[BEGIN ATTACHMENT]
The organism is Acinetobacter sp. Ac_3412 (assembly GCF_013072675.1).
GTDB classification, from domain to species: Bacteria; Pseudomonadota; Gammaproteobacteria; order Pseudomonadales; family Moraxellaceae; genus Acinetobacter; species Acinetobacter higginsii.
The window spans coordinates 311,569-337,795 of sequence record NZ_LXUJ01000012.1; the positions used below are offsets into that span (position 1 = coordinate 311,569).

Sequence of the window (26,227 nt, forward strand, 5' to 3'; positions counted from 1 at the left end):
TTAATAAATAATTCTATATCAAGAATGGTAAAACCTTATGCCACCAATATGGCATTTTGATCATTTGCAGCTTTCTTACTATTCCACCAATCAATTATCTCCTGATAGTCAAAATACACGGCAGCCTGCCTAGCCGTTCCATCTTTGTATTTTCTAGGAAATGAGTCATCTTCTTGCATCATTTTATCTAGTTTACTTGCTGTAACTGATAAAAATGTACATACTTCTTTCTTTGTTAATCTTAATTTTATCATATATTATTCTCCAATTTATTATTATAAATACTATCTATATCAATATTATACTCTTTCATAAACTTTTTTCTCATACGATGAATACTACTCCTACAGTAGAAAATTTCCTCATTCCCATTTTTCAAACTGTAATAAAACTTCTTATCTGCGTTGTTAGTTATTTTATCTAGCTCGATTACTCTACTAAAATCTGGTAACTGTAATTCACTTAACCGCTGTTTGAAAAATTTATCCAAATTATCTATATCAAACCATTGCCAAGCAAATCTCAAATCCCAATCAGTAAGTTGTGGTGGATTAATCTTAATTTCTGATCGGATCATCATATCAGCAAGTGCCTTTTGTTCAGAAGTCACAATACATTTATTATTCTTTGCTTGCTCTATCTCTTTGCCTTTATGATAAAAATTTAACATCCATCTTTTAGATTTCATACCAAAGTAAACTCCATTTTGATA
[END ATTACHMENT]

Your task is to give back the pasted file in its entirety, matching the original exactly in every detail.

The organism is Acinetobacter sp. Ac_3412 (assembly GCF_013072675.1).
GTDB classification, from domain to species: Bacteria; Pseudomonadota; Gammaproteobacteria; order Pseudomonadales; family Moraxellaceae; genus Acinetobacter; species Acinetobacter higginsii.
The window spans coordinates 311,569-337,795 of sequence record NZ_LXUJ01000012.1; the positions used below are offsets into that span (position 1 = coordinate 311,569).

Sequence of the window (26,227 nt, forward strand, 5' to 3'; positions counted from 1 at the left end):
TTAATAAATAATTCTATATCAAGAATGGTAAAACCTTATGCCACCAATATGGCATTTTGATCATTTGCAGCTTTCTTACTATTCCACCAATCAATTATCTCCTGATAGTCAAAATACACGGCAGCCTGCCTAGCCGTTCCATCTTTGTATTTTCTAGGAAATGAGTCATCTTCTTGCATCATTTTATCTAGTTTACTTGCTGTAACTGATAAAAATGTACATACTTCTTTCTTTGTTAATCTTAATTTTATCATATATTATTCTCCAATTTATTATTATAAATACTATCTATATCAATATTATACTCTTTCATAAACTTTTTTCTCATACGATGAATACTACTCCTACAGTAGAAAATTTCCTCATTCCCATTTTTCAAACTGTAATAAAACTTCTTATCTGCGTTGTTAGTTATTTTATCTAGCTCGATTACTCTACTAAAATCTGGTAACTGTAATTCACTTAACCGCTGTTTGAAAAATTTATCCAAATTATCTATATCAAACCATTGCCAAGCAAATCTCAAATCCCAATCAGTAAGTTGTGGTGGATTAATCTTAATTTCTGATCGGATCATCATATCAGCAAGTGCCTTTTGTTCAGAAGTCACAATACATTTATTATTCTTTGCTTGCTCTATCTCTTTGCCTTTATGATAAAAATTTAACATCCATCTTTTAGATTTCATACCAAAGTAAACTCCATTTTGATA